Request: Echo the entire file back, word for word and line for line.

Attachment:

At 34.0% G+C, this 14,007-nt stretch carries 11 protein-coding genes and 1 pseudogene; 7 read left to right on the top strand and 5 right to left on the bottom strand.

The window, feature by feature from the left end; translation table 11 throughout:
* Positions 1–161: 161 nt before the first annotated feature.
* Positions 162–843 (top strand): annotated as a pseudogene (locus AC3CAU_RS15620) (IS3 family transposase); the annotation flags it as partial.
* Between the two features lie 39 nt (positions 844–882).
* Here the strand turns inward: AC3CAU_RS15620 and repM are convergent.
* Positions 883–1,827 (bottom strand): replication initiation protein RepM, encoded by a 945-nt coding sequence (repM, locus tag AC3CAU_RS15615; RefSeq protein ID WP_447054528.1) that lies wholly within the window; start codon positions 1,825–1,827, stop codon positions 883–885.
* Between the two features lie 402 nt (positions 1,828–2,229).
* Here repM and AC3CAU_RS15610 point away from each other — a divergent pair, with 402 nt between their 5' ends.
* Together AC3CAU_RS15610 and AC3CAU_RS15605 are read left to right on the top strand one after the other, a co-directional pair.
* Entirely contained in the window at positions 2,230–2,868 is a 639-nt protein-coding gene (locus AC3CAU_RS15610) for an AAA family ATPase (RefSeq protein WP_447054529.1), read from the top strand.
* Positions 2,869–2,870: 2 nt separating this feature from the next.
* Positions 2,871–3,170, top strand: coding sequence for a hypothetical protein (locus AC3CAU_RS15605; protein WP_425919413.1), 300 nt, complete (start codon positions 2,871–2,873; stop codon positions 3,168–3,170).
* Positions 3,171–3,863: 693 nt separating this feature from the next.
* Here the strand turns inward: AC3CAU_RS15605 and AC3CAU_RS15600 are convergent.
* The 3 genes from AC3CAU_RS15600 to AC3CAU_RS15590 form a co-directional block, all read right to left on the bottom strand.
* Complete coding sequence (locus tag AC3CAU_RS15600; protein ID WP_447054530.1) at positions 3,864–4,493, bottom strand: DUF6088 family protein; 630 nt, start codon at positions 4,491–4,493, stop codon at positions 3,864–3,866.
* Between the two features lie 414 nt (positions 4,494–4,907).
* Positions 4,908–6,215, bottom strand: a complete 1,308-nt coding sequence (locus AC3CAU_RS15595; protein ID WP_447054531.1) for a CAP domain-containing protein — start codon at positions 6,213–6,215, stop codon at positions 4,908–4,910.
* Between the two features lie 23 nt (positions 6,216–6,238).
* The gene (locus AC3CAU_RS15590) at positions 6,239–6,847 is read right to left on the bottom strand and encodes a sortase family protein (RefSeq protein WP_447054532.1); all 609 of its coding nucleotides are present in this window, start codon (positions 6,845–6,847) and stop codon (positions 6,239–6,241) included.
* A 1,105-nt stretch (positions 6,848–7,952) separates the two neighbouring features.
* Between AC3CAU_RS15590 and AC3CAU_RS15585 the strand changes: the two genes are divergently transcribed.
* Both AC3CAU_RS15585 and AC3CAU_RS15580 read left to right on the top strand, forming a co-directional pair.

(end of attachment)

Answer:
At 34.0% G+C, this 14,007-nt stretch carries 11 protein-coding genes and 1 pseudogene; 7 read left to right on the top strand and 5 right to left on the bottom strand.

The window, feature by feature from the left end; translation table 11 throughout:
* Positions 1–161: 161 nt before the first annotated feature.
* Positions 162–843 (top strand): annotated as a pseudogene (locus AC3CAU_RS15620) (IS3 family transposase); the annotation flags it as partial.
* Between the two features lie 39 nt (positions 844–882).
* Here the strand turns inward: AC3CAU_RS15620 and repM are convergent.
* Positions 883–1,827 (bottom strand): replication initiation protein RepM, encoded by a 945-nt coding sequence (repM, locus tag AC3CAU_RS15615; RefSeq protein ID WP_447054528.1) that lies wholly within the window; start codon positions 1,825–1,827, stop codon positions 883–885.
* Between the two features lie 402 nt (positions 1,828–2,229).
* Here repM and AC3CAU_RS15610 point away from each other — a divergent pair, with 402 nt between their 5' ends.
* Together AC3CAU_RS15610 and AC3CAU_RS15605 are read left to right on the top strand one after the other, a co-directional pair.
* Entirely contained in the window at positions 2,230–2,868 is a 639-nt protein-coding gene (locus AC3CAU_RS15610) for an AAA family ATPase (RefSeq protein WP_447054529.1), read from the top strand.
* Positions 2,869–2,870: 2 nt separating this feature from the next.
* Positions 2,871–3,170, top strand: coding sequence for a hypothetical protein (locus AC3CAU_RS15605; protein WP_425919413.1), 300 nt, complete (start codon positions 2,871–2,873; stop codon positions 3,168–3,170).
* Positions 3,171–3,863: 693 nt separating this feature from the next.
* Here the strand turns inward: AC3CAU_RS15605 and AC3CAU_RS15600 are convergent.
* The 3 genes from AC3CAU_RS15600 to AC3CAU_RS15590 form a co-directional block, all read right to left on the bottom strand.
* Complete coding sequence (locus tag AC3CAU_RS15600; protein ID WP_447054530.1) at positions 3,864–4,493, bottom strand: DUF6088 family protein; 630 nt, start codon at positions 4,491–4,493, stop codon at positions 3,864–3,866.
* Between the two features lie 414 nt (positions 4,494–4,907).
* Positions 4,908–6,215, bottom strand: a complete 1,308-nt coding sequence (locus AC3CAU_RS15595; protein ID WP_447054531.1) for a CAP domain-containing protein — start codon at positions 6,213–6,215, stop codon at positions 4,908–4,910.
* Between the two features lie 23 nt (positions 6,216–6,238).
* The gene (locus AC3CAU_RS15590) at positions 6,239–6,847 is read right to left on the bottom strand and encodes a sortase family protein (RefSeq protein WP_447054532.1); all 609 of its coding nucleotides are present in this window, start codon (positions 6,845–6,847) and stop codon (positions 6,239–6,241) included.
* A 1,105-nt stretch (positions 6,848–7,952) separates the two neighbouring features.
* Between AC3CAU_RS15590 and AC3CAU_RS15585 the strand changes: the two genes are divergently transcribed.
* Both AC3CAU_RS15585 and AC3CAU_RS15580 read left to right on the top strand, forming a co-directional pair.